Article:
A dystopian novel predicting the future under the extreme dehumanizing effects of scientific and mass-production “progress”. And I must begin by saying that, as a work of literature (for me at least) it’s extremely hard to dissect! Like many great thinkers, far ahead of their time, Huxley novel received nearly universal criticism from his contemporary critics. Now, it is considered one of the greatest novels of the 20th century.
632 years after Henry Ford first mass-produced the Model T, begins Huxley’s story. Stability of the State (called the World State in the novel) is maintained though biological engineering and psychological conditional. Citizens are not born, they’re “hatched” to fill specific societal roles. Everything and everyone is planned, controlled, and exploited as a form of State utility.
Here’s Mustapha Mond, the “Controller” of the Western European zone, describing the World State:
“In a properly organized society like ours, nobody has any opportunities for being noble or heroic. Conditions have got to be thoroughly unstable before the occasion can arise. When there are wars, where there are divided allegiances, where there are temptations to be resisted, objects of love to be fought for or defended – there, obviously, nobility and heroism have some sense. But there aren’t any wars nowadays. The greatest care is taken to prevent you from loving anyone too much. There’s no such thing as a divided allegiance; you’re so conditioned that you can’t help doing what you ought to do.
Beyond the confines of the World State, exists reservations with populations of “savages” – those few whom still engage in love, child birth, and die of old age. At its core, Brave New World, is a tale of one Savage, named John, that is brought back into the World State and becomes deeply disillusioned. Both a satirical look and a blueprint of a possible future, we a made witness to a world run amuck with totalitarianism and scientific propaganda.
Take this passage, for example, where the Savage is speaking to a Controller:
“Isn’t there something in living dangerously?”
“There’s a great deal in it,” the Controller replied. “Men and women must have their adrenals stimulated from time to time.”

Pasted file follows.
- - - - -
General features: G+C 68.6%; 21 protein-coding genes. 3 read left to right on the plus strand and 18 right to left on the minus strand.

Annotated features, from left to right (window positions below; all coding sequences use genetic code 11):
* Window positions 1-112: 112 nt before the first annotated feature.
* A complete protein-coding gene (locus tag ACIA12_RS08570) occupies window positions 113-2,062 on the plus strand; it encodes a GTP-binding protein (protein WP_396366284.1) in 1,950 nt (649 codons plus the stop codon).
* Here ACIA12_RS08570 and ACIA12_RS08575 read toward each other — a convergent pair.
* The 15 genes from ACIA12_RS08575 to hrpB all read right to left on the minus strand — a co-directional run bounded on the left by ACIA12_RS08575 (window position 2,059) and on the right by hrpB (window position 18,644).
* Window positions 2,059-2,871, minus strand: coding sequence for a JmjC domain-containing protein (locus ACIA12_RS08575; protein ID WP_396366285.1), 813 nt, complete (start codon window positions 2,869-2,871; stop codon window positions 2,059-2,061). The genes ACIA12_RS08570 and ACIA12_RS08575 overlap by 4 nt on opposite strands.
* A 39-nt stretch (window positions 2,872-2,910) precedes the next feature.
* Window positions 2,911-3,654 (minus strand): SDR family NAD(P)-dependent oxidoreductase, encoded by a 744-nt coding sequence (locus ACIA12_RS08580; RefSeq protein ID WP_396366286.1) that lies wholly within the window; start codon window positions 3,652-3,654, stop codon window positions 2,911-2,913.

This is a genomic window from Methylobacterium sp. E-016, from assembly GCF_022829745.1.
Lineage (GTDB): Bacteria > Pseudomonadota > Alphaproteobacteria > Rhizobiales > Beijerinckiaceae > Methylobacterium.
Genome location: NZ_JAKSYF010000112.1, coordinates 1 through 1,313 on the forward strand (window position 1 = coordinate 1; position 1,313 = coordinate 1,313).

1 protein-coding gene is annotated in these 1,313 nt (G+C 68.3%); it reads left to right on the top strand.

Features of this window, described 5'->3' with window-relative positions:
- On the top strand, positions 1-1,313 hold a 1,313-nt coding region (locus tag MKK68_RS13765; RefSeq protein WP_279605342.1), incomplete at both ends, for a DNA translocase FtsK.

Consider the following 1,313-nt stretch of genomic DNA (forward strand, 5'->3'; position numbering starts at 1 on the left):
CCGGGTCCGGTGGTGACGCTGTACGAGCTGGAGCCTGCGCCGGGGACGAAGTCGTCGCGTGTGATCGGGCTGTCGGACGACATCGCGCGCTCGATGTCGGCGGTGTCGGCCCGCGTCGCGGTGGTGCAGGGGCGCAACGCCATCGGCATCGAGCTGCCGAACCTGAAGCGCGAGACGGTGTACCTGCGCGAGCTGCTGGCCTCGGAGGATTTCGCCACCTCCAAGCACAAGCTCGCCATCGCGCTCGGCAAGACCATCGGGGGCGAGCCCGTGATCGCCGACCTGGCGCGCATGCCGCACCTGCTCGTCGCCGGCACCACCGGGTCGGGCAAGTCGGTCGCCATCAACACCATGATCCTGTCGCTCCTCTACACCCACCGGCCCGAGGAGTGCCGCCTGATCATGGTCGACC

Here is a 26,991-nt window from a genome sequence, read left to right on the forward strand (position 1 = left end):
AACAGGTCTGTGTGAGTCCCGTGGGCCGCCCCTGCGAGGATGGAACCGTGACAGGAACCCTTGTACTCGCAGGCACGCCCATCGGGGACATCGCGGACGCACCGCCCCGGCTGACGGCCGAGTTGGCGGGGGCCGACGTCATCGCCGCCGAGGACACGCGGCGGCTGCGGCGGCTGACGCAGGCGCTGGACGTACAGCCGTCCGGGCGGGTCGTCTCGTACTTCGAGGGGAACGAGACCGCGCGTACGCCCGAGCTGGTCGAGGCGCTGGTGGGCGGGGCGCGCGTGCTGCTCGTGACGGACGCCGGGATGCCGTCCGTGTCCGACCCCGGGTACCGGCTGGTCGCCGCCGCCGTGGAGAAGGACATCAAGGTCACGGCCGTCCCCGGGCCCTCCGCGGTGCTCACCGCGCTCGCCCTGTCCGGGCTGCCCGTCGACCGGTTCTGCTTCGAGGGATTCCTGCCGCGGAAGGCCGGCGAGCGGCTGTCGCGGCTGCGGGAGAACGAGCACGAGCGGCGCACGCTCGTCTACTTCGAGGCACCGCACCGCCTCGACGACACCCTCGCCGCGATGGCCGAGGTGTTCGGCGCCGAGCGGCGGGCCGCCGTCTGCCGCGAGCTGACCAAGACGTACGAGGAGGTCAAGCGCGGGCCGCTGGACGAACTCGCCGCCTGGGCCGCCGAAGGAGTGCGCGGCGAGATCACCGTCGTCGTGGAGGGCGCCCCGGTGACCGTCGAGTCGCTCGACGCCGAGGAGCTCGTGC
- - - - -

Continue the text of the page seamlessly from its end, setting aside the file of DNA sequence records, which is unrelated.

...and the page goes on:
“What?” questioned the Savage, uncomprehending.
“It’s one of the conditions of perfect health. That’s why we’ve made the V.P.S. treatments compulsory.”
“Violent Passion Surrogate. Regularly once a month. We flood the whole system with adrenin. It’s the complete physiological equivalent of fear and rage. All the tonic effects of murdering Desdemona and being murdered by Othello, without any of the inconveniences.”
“But I like the inconveniences.”
“We don’t,” said the Controller. “We prefer to do things comfortably.”
“But I don’t want comfort. I want God, I want poetry, I want real danger, I want freedom, I want goodness. I want sin.”
“In fact,” said Mustapha Mond, “you’re claiming the right to be unhappy.”
“All right then,” said the Savage defiantly, “I’m claiming the right to be unhappy.”
I find Brave New World fascinating perhaps because Huxley is a such deeply pessimistic man and I am such the optimist. His morbid fixation with the economic realities of his time (1930s) and he deep rejection of the theories of J.M. Keynes makes for an incredibly thought provoking view of future societies. Especially for somebody like myself, who would be a contributor to his dim view of the future. But what exactly his view of the future is, after reading this book, I feel is quite ambiguous. Satire and political commentary are simply woven so tightly together that I struggle to unwind the difference. But that’s exactly why the book is so powerful and exiting to read!
If any of this interests you, and you would like to read this book, tell three people about my company’s latest project, WikiReader, and then send me an email. Before next week, I’ll chose a name from random, and send the winner my book.
Shipping, anywhere in the world, is on me.
Winner: Mark McClellan. Congrats! You’ll receive an email from me shortly… enjoy your new book!